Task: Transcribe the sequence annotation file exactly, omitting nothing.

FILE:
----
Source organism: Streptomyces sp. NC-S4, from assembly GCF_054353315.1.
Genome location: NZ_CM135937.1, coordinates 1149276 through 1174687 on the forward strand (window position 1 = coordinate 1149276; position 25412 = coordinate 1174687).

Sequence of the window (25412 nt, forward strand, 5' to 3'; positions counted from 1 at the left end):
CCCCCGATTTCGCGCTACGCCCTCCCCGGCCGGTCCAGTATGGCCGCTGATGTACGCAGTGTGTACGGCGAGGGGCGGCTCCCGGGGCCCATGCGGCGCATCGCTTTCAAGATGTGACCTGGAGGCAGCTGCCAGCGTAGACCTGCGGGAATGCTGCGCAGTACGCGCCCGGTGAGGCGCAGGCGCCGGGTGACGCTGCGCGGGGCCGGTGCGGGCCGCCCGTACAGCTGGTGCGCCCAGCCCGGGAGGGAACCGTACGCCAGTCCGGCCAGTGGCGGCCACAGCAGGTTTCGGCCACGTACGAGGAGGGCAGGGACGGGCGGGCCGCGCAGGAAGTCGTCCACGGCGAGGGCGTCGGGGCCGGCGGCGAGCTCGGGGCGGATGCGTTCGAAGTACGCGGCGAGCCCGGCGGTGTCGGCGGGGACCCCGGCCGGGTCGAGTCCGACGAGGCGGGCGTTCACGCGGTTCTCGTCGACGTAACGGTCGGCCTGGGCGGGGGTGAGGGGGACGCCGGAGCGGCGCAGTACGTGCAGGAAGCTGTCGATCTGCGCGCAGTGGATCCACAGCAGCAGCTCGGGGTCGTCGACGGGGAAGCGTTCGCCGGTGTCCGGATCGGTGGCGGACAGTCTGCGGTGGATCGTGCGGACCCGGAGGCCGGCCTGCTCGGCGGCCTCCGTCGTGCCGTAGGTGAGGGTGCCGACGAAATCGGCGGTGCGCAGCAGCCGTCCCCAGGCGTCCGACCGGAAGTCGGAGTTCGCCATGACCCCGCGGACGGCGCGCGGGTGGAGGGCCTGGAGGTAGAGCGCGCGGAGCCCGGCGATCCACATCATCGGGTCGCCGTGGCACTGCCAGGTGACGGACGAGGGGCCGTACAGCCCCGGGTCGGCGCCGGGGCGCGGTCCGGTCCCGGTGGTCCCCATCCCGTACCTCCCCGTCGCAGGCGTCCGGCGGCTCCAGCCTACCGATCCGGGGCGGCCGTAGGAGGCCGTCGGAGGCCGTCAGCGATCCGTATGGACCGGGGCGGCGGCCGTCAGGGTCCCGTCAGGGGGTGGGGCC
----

Source organism: Streptomyces sp. NC-S4, from assembly GCF_054353315.1.
Genome location: NZ_CM135937.1, coordinates 1149276 through 1174687 on the forward strand (window position 1 = coordinate 1149276; position 25412 = coordinate 1174687).

Sequence of the window (25412 nt, forward strand, 5' to 3'; positions counted from 1 at the left end):
CCCCCGATTTCGCGCTACGCCCTCCCCGGCCGGTCCAGTATGGCCGCTGATGTACGCAGTGTGTACGGCGAGGGGCGGCTCCCGGGGCCCATGCGGCGCATCGCTTTCAAGATGTGACCTGGAGGCAGCTGCCAGCGTAGACCTGCGGGAATGCTGCGCAGTACGCGCCCGGTGAGGCGCAGGCGCCGGGTGACGCTGCGCGGGGCCGGTGCGGGCCGCCCGTACAGCTGGTGCGCCCAGCCCGGGAGGGAACCGTACGCCAGTCCGGCCAGTGGCGGCCACAGCAGGTTTCGGCCACGTACGAGGAGGGCAGGGACGGGCGGGCCGCGCAGGAAGTCGTCCACGGCGAGGGCGTCGGGGCCGGCGGCGAGCTCGGGGCGGATGCGTTCGAAGTACGCGGCGAGCCCGGCGGTGTCGGCGGGGACCCCGGCCGGGTCGAGTCCGACGAGGCGGGCGTTCACGCGGTTCTCGTCGACGTAACGGTCGGCCTGGGCGGGGGTGAGGGGGACGCCGGAGCGGCGCAGTACGTGCAGGAAGCTGTCGATCTGCGCGCAGTGGATCCACAGCAGCAGCTCGGGGTCGTCGACGGGGAAGCGTTCGCCGGTGTCCGGATCGGTGGCGGACAGTCTGCGGTGGATCGTGCGGACCCGGAGGCCGGCCTGCTCGGCGGCCTCCGTCGTGCCGTAGGTGAGGGTGCCGACGAAATCGGCGGTGCGCAGCAGCCGTCCCCAGGCGTCCGACCGGAAGTCGGAGTTCGCCATGACCCCGCGGACGGCGCGCGGGTGGAGGGCCTGGAGGTAGAGCGCGCGGAGCCCGGCGATCCACATCATCGGGTCGCCGTGGCACTGCCAGGTGACGGACGAGGGGCCGTACAGCCCCGGGTCGGCGCCGGGGCGCGGTCCGGTCCCGGTGGTCCCCATCCCGTACCTCCCCGTCGCAGGCGTCCGGCGGCTCCAGCCTACCGATCCGGGGCGGCCGTAGGAGGCCGTCGGAGGCCGTCAGCGATCCGTATGGACCGGGGCGGCGGCCGTCAGGGTCCCGTCAGGGGGTGGGGCC